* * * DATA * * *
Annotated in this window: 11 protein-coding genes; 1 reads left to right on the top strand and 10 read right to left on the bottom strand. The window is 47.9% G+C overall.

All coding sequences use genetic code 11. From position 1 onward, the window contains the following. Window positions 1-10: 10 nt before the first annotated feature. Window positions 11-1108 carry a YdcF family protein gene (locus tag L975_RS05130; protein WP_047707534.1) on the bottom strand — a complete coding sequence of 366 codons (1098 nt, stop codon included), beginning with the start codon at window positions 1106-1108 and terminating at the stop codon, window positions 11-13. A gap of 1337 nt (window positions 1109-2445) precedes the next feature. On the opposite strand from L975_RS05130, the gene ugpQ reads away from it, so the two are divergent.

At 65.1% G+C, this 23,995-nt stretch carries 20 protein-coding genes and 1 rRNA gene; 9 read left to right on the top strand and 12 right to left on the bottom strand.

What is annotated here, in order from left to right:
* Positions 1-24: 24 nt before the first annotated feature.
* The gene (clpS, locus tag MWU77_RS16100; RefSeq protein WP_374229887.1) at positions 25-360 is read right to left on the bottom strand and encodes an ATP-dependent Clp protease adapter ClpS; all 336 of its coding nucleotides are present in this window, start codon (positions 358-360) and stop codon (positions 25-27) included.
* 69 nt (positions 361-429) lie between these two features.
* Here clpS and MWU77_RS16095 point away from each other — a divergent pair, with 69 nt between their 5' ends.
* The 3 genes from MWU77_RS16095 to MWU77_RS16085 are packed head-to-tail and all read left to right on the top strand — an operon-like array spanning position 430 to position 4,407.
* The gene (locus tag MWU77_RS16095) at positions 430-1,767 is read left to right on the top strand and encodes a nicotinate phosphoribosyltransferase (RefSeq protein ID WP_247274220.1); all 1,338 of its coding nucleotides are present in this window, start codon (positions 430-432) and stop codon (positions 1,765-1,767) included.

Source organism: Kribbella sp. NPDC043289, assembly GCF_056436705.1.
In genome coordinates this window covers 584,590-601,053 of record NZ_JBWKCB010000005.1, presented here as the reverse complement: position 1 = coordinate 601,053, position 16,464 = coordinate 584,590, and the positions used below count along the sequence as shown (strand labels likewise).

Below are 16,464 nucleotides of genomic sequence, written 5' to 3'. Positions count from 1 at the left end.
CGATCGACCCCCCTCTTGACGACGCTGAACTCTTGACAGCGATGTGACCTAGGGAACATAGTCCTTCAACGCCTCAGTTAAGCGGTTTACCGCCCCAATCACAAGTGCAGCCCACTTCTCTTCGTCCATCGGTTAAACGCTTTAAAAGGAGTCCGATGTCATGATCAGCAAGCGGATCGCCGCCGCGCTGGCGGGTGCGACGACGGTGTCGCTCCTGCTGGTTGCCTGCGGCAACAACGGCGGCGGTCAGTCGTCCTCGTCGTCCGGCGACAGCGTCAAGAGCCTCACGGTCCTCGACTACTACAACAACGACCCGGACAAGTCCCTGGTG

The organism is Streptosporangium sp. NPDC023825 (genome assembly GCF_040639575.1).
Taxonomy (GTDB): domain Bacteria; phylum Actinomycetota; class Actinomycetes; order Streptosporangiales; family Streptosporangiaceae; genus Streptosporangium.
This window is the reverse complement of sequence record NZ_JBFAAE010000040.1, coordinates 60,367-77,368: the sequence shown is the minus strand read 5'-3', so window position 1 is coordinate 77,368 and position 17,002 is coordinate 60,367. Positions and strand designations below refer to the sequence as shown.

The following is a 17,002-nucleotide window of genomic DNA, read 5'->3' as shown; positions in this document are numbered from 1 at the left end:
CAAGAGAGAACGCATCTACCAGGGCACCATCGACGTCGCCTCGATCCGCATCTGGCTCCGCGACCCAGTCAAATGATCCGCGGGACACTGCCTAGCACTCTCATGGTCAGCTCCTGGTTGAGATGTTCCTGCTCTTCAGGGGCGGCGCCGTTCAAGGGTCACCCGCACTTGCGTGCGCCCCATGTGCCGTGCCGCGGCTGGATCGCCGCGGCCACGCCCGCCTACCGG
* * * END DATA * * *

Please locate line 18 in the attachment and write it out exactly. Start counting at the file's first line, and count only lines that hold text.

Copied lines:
The following is a 17,002-nucleotide window of genomic DNA, read 5'->3' as shown; positions in this document are numbered from 1 at the left end: